How do I format a paper in Chicago style?

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Jane Student

SNHU 107: Course Title

June 13, 2018





Chicago style often uses a title page.  The title of your paper is centered, one-third of the way down the page.  This is followed, a little more than halfway down the page, by a single-spaced block of text, relaying your name, course number and title, and the date.  The body of your paper starts on the next page.  It should be written using 12-point Times New Roman font, and double-spaced.  Page numbers appear at the top right-hand corner, and are numbered from the first page of body text (no page numbers on the title page!).  Finally, the paper should have one-inch margins all around; no additional space is needed between paragraphs. To ensure that no additional spaces appear between your paragraphs, click the Home tab, select the Paragraph option, and then check the box labeled “Don’t add space between paragraphs of the same style.”

When you quote and/or paraphrase text from a source, you will need to provide a footnote at the end of the sentence. The first time you use a source, the Chicago style note includes all of the source information you would typically put in a bibliography, but with slightly different order and punctuation.  It will also include the page number on which the quote or paraphrase is found, if a page number is available. Adding footnotes to your paper is easy in Microsoft Word.  Click the References tab, then click Insert Footnote.  This will create a superscript number at the end of your sentence, and provide a space at the end of the page for you to create your footnote reference.  Footnotes are written in single-spaced 12-point Times New Roman, but there is an additional space between each citation.  The first line is indented like a normal body paragraph.  Footnotes are numbered starting at 1, and continue counting upward with each note citation.  Microsoft Word does this automatically.  There is no need to try to assign sources a number.  So if you have fifty quotes in your paper, but only three sources, your footnotes would number from 1 to 50, and would appear in your paper in numerical order.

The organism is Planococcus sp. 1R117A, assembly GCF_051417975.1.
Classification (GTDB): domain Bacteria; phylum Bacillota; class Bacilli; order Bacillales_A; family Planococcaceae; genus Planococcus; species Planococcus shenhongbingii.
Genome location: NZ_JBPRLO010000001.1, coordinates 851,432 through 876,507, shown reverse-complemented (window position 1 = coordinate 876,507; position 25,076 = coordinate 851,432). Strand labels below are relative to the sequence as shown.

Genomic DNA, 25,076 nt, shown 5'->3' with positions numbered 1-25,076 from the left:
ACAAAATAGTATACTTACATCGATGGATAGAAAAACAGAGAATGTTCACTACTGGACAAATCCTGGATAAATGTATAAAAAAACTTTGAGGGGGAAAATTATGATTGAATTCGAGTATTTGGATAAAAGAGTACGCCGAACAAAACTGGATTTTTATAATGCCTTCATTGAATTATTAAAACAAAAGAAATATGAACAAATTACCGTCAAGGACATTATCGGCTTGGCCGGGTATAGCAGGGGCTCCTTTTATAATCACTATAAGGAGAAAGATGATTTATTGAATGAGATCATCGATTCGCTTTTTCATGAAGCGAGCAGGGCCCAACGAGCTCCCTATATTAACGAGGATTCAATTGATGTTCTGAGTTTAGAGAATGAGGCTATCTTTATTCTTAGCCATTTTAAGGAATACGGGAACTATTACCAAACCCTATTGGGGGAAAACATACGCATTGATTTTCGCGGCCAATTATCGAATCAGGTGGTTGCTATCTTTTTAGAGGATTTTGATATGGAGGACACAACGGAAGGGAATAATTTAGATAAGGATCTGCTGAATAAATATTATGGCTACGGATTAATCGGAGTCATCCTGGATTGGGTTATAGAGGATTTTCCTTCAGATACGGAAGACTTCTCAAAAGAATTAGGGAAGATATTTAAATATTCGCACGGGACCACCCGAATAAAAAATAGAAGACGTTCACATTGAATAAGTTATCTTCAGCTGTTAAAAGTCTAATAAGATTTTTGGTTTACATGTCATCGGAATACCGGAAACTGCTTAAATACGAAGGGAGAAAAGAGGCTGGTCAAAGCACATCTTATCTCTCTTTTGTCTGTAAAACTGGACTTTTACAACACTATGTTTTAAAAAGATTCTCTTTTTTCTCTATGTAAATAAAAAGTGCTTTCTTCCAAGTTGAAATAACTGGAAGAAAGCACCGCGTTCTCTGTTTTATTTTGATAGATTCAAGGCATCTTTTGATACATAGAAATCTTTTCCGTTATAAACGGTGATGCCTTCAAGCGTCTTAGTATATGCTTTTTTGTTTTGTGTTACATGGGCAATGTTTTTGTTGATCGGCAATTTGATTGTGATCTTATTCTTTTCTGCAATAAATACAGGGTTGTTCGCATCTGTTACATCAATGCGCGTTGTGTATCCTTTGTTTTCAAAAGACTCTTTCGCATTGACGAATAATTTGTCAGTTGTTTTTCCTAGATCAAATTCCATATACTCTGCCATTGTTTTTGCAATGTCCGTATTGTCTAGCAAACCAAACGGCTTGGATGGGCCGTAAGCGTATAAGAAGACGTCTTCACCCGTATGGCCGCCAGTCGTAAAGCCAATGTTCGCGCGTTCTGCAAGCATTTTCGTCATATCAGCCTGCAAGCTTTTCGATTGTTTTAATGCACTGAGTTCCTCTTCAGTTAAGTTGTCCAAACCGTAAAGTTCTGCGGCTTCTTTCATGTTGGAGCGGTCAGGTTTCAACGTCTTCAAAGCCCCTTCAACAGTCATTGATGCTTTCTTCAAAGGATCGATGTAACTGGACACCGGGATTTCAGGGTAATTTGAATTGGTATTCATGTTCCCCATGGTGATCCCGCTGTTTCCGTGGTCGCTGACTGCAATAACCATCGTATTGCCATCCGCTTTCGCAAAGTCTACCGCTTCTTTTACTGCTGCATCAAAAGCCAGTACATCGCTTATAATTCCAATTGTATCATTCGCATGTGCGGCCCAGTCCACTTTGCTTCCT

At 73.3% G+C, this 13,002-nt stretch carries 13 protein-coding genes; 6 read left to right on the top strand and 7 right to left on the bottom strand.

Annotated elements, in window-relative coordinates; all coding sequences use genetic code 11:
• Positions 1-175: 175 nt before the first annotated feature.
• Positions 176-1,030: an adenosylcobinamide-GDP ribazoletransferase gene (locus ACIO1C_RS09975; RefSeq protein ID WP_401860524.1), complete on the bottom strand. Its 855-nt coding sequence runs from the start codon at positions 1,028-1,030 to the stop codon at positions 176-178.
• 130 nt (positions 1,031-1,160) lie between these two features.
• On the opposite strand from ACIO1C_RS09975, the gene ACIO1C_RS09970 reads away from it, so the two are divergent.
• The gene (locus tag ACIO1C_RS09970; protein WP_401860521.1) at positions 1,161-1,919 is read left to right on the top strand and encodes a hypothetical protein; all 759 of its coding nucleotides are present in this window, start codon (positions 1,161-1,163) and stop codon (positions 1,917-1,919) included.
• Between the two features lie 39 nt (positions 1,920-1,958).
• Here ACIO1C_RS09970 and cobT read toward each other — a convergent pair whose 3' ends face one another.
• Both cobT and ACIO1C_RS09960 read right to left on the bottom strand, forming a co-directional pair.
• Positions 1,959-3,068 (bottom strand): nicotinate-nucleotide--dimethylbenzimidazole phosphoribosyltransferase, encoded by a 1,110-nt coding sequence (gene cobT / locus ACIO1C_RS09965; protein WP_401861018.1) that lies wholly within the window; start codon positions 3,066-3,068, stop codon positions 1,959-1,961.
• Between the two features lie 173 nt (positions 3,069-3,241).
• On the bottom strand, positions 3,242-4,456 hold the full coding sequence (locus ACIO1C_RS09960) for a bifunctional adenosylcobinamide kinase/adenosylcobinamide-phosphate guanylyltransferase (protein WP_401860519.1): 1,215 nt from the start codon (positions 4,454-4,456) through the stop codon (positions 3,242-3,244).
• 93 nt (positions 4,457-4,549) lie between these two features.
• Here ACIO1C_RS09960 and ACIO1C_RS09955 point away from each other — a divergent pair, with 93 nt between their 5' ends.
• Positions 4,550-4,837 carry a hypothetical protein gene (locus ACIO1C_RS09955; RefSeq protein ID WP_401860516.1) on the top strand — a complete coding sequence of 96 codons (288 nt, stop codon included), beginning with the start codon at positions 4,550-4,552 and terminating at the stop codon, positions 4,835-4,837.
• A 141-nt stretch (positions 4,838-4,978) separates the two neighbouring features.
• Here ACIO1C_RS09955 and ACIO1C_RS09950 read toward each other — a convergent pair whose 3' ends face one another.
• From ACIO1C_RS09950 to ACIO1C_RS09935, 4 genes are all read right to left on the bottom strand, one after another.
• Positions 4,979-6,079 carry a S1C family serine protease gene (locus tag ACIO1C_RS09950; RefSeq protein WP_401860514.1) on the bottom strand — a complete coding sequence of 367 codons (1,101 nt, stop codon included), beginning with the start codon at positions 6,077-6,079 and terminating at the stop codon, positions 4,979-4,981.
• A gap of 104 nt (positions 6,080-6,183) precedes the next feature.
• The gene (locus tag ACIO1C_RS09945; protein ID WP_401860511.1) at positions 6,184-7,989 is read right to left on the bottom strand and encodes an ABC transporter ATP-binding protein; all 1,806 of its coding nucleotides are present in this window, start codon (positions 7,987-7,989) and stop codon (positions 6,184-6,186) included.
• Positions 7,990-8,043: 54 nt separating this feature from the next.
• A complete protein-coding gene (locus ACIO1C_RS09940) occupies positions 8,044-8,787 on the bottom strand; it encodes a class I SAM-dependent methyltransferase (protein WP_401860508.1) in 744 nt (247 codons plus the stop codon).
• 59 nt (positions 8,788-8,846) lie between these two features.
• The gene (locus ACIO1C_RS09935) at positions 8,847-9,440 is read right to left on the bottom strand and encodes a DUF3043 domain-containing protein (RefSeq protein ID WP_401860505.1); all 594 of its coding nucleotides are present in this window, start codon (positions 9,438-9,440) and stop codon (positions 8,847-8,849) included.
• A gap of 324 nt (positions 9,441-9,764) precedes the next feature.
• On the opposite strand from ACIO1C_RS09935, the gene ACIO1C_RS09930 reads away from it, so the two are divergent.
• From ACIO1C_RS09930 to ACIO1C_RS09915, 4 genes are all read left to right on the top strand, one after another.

Here is an example of a sentence that contains a quote and is, therefore, followed by a footnote: The author claims that despite a lack in advanced healthcare, the ancient Romans were the “healthiest specimen of the human form” for that time.[1] Notice that, in the previous sentence, the quoted material is introduced with the phrase “the author claims.” This sort of phrase also indicates that the information to come is from a source and should be cited.

After you cite a source the first time, subsequent citations can use shortened footnotes.  These footnotes include the following information:  Author’s last name, a shortened version of the title (approximately four words), and the page number of the quoted/paraphrased material.  If you cite the author immediately afterward, the title may be omitted.  Here is an example:  Author Craig Cassius mentions, “They [roman athletes] trained ceaselessly and were very competitive.”[2]  A typical day of training may have included hand-to-hand combat training, footraces, javelin throwing, and chariot racing.[3]

You may have noticed that footnotes one through three point to book sources. Note citation styles vary depending on the type of source you’re citing.  For information about how to create notes for other types of sources, go to Shapiro Library’s Chicago Style Guide, then click Notes & Bibliography.